Focus on Early Intervention
Head Start is a governmental program in every major city that caters to disadvantaged moms and their children. The program aims is to provide parents who aren’t middle class or upper class with the resources they need. The assumption is that disadvantaged parents aren’t able to provide enough right brain stimulation to their children as those parents who are privileged. For years, the program has focused on brain-stimulating activities for the young children in the program.
But a problem has surfaced. The children’s higher IQ scores dwindle as the kids progress through the program. Head Start administrators report that this occurs because the children don’t get into the program until the age of three, after the opportunity making permanent changes in the first three years has already passed.
Some education specialists imply that disadvantaged children become brain-damaged and develop more of a propensity for violence and crime. The frightening thing about this line of thinking is that by the time a child goes to school, he or she is too old to truly experience a difference in brain development.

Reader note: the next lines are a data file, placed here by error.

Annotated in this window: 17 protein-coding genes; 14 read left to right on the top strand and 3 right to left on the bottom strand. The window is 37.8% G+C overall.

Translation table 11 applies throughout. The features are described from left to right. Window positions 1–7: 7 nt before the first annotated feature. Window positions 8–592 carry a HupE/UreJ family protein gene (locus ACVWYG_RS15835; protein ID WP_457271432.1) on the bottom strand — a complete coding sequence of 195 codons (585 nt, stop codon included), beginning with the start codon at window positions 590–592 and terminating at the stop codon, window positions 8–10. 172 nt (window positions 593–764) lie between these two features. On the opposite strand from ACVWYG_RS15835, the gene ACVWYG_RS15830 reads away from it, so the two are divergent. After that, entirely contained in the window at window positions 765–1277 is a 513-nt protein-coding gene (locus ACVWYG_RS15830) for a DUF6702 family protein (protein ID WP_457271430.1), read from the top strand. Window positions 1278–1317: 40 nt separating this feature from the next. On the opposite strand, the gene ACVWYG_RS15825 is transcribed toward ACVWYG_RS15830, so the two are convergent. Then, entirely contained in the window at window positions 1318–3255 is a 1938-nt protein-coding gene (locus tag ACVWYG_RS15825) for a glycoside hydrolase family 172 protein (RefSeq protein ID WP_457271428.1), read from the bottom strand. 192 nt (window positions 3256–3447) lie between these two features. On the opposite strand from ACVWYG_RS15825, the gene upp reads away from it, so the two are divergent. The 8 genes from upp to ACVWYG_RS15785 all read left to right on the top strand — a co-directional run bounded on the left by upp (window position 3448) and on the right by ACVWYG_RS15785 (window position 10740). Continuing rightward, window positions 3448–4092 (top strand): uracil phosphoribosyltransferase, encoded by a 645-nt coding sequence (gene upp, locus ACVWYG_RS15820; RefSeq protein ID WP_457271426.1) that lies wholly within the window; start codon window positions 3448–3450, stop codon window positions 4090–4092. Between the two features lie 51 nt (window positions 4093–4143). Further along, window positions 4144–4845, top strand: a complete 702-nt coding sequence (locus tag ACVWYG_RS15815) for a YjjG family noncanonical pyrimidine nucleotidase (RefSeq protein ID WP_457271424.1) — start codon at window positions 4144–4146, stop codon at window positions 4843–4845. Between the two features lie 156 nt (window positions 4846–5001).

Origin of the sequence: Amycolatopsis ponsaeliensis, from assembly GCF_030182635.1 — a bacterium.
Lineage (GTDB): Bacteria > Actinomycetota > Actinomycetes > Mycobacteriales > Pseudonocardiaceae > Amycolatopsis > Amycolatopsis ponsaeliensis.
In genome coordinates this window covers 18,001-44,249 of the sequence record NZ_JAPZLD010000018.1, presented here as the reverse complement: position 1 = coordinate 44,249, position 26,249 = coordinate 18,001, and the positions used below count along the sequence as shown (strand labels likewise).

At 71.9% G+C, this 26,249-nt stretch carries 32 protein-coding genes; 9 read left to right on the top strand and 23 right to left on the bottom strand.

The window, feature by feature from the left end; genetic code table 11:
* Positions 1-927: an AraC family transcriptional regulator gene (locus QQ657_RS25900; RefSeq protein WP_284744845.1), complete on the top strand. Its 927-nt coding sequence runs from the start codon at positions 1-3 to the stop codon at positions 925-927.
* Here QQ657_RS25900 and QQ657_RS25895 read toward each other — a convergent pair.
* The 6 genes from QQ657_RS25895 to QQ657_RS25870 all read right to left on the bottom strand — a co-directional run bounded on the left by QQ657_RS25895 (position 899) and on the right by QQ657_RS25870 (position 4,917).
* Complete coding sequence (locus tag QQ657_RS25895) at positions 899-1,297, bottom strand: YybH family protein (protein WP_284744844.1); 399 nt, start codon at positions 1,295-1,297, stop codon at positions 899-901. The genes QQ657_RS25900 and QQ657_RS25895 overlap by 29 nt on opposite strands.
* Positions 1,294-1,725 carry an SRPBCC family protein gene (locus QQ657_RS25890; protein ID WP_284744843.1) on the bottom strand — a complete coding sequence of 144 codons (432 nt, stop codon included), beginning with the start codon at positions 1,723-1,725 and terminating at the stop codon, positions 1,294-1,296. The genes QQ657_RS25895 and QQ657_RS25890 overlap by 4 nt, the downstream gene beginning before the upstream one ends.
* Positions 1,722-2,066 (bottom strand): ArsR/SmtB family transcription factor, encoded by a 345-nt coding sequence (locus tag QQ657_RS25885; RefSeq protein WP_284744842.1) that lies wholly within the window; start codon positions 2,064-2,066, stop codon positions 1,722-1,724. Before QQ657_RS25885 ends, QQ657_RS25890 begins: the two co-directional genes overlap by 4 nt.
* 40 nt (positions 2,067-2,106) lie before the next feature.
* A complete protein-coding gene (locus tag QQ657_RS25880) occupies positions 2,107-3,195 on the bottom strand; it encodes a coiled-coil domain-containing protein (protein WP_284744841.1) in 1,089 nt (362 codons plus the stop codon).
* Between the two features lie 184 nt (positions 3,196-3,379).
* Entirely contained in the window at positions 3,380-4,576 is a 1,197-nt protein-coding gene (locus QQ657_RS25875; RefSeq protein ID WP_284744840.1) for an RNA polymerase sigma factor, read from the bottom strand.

However, from a strictly scientific point of view, there isn’t enough research to back this up. Scientists can’t say exactly how many words your child has to hear to develop a good vocabulary. They can’t say exactly how it’s best to teach your child math before he enters school. And they can’t say how many books your child has to read to develop good reading skills.
There are takeaways from both ends of the childhood brain development spectrum, and there’s one thing both have in common: treatment is not completely futile, and it often results in breakthroughs.
If your child is showing signs of dyslexia or APD at an early age, do something about it as soon as you can. And in the meantime, continue the same daily activities that parents have been doing with their children for decades: spend time with your children, love them, cuddle with them, laugh and sing with them, and read with them.